FAT THURSDAY & PACZKI I’m of Polish heritage, and a tradition in my family, before the start of the Catholic Lenten season on Fat Tuesday (otherwise known as Mardi Gras) is to eat a deep-fried pastry called paczki. These tasty creations have the reputation of being high in calories and fat, and to not be on the modern list of foods that are ‘healthy’.
The planned purpose of the post was to dispel these myths by comparing the filled-bun’s ingredients and calorie count with those of other breakfast sweets. And to show runners that it wouldn’t be too exhausting to burn the calories needed to ‘earn’ one or two for the special occasion
Then I searched the internet and learned about Fat Thursday,or Tłusty Czwartek. According to an item from Wikipedia this day represents a traditional “Catholic Christian feast marking the last Thursday before Lent” which is “associated with the celebration of Carnival.” A time of fasting, the 6-week long period of Lent would not provide an opportunity for feasting until Easter. Thus, this Thursday was a day that became dedicated to the gathering of friends and families to “eat large quantities of sweets, cakes, and other meals usually not eaten during Lent.”
The way my mother explained it, the sugar, fruit, eggs, cream, and fat in the household would not be needed until Easter. To avoid spoilage and waste, the cupboards and larders were cleared of such items and used to make rich pastries. Wikipedia indicates that the most popular of these all-national Pre-Lenten foods are the paczki, from Poland.
Wikipedia says Germans have fist-sized ‘berliners’ donuts filled with rose marmalade, and the French have faworki dough fingers served with powdered sugar. In Spain celebrations include a “square pastry called a bizcocho (see also Bizcocho) and a round pastry called a mona.”
Who knew I could legitimately be within traditional boundaries starting to eat pączki a full six days before Ash Wednesday, the first official day of Lent?
Another entry in Wikipedia explains,”Pączki have been known in Poland at least since the Middle Ages. Jędrzej Kitowicz has described that during the reign of August III, under the influence of French cooks who came to Poland, pączki dough was improved, so that pączki became lighter, spongier, and more resilient.”
There are numerous fillings, including plum, poppyseed, raspberry jelly, blueberry preserves, apple, lemon custard, and Bavarian crème, to name a few. Surfaces are dusted with granulated or powdered sugar, sometimes frosted, and occasionally plain.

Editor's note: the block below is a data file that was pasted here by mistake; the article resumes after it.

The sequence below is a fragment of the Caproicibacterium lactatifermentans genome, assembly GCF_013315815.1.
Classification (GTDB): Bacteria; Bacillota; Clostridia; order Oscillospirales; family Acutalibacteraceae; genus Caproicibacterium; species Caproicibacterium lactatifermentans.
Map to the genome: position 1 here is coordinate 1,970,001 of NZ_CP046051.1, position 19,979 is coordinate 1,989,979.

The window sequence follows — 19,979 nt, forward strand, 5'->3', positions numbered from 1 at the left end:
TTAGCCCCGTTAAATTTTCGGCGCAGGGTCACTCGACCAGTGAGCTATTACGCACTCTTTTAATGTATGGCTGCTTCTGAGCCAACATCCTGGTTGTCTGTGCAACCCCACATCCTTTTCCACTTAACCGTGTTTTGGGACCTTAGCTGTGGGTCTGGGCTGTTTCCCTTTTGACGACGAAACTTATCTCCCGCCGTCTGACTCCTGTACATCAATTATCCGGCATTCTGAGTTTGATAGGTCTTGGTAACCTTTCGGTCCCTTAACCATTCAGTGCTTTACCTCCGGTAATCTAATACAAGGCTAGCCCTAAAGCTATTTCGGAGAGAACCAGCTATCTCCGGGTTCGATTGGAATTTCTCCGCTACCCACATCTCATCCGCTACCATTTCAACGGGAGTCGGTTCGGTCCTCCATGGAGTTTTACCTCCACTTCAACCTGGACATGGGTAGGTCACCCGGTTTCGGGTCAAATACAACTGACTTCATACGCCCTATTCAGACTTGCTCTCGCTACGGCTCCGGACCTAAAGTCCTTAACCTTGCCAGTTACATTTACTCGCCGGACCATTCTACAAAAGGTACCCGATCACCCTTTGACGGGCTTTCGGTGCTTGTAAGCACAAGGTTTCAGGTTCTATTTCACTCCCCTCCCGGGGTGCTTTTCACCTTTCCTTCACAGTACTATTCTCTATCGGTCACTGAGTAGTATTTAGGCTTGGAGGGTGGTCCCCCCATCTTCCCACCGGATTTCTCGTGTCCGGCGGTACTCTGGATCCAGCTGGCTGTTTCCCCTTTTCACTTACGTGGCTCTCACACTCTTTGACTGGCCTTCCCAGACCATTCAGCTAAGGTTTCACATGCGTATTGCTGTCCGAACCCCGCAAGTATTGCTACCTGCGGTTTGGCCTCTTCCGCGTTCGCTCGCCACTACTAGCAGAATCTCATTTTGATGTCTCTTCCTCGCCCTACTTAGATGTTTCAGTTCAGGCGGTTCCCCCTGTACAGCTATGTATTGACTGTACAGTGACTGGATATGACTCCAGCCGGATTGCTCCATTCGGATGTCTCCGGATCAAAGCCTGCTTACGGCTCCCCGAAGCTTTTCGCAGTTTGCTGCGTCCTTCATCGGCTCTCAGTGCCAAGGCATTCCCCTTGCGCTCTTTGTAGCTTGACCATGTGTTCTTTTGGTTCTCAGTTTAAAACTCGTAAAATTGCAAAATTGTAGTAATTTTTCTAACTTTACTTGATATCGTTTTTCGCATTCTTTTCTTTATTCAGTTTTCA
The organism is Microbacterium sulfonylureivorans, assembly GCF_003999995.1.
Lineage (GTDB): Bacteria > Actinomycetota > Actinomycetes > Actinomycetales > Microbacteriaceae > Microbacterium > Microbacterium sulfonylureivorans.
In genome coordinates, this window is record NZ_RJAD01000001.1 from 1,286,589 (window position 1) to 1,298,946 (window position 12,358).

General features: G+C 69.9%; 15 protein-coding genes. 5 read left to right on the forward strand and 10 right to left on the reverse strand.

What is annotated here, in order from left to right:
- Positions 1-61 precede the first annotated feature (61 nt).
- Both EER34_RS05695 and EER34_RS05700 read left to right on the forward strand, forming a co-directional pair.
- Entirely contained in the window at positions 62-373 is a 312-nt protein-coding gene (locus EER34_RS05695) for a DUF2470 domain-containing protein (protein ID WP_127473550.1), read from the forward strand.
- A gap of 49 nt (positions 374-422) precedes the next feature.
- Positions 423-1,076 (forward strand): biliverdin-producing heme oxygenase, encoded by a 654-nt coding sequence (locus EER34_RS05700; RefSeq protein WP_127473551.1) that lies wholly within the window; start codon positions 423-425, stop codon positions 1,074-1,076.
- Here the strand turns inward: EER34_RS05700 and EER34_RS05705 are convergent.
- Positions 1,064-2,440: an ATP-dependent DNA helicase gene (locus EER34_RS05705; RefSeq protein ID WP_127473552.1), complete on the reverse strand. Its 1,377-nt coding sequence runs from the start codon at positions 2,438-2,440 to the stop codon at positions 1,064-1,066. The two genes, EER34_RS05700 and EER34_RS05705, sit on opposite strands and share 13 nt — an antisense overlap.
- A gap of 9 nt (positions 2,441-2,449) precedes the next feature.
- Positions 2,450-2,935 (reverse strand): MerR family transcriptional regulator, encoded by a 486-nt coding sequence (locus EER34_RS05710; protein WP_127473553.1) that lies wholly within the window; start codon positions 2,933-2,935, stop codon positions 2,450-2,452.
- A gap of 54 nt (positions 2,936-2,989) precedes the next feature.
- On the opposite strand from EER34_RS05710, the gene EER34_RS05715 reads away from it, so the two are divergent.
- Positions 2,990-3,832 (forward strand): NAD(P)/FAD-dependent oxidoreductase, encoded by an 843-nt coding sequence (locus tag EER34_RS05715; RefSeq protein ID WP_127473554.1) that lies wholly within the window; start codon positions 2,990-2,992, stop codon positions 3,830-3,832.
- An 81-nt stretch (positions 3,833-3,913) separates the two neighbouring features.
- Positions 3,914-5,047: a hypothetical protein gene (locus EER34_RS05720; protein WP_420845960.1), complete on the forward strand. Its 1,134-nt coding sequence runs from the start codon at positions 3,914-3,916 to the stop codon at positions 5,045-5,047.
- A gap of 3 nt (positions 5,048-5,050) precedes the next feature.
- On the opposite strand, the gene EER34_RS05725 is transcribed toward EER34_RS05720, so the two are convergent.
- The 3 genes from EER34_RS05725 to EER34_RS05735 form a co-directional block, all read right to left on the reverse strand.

Which leads to one of the points I was originally hoping to make in my Pączki post, that properly made, they are light and fluffy, not fat-soaked, heavy-tasting and weighted calorie bombs. If this is your experience, find another source, preferably an established ethnic bakery. If they are heavy it is because of the filling, not the fat. The same entry, mentioned above, says a bit of grain alcohol was added to the dough before cooking, which as it evaporated prevented the absorption of oil deep into the dough.
One last point. Although Fat Thursday is more popular in Poland, it is celebrated as Pączki Day in some immigrant packed centers in the USA. There are eating contests in Evanston IL and Hamtramck MI!
Okay now let’s get to the ingredients. Rather than provide a listing with calorie count here’s a recipe. You can check it out and determine for yourself how delicious it might be to celebrate February 8 (Fat Thursday) or February 13 (Fat Tuesday) with one or several. Add an extra mile of brisk walking each day from February 1 through February 13. At roughly 65-100 calories expended per mile depending on your weight, you’ll be able to afford this tradition!
RUN & MOVE HAPPY!
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EARNED RUNS is edited and authored by me, runner and founder. In 1978 I began participating in 10K road races before 5Ks were common. I've been a dietitian, practiced and taught clinical pathology, and been involved with research that utilized pathology. I am fascinated with understanding the origins of disease as well as health and longevity.
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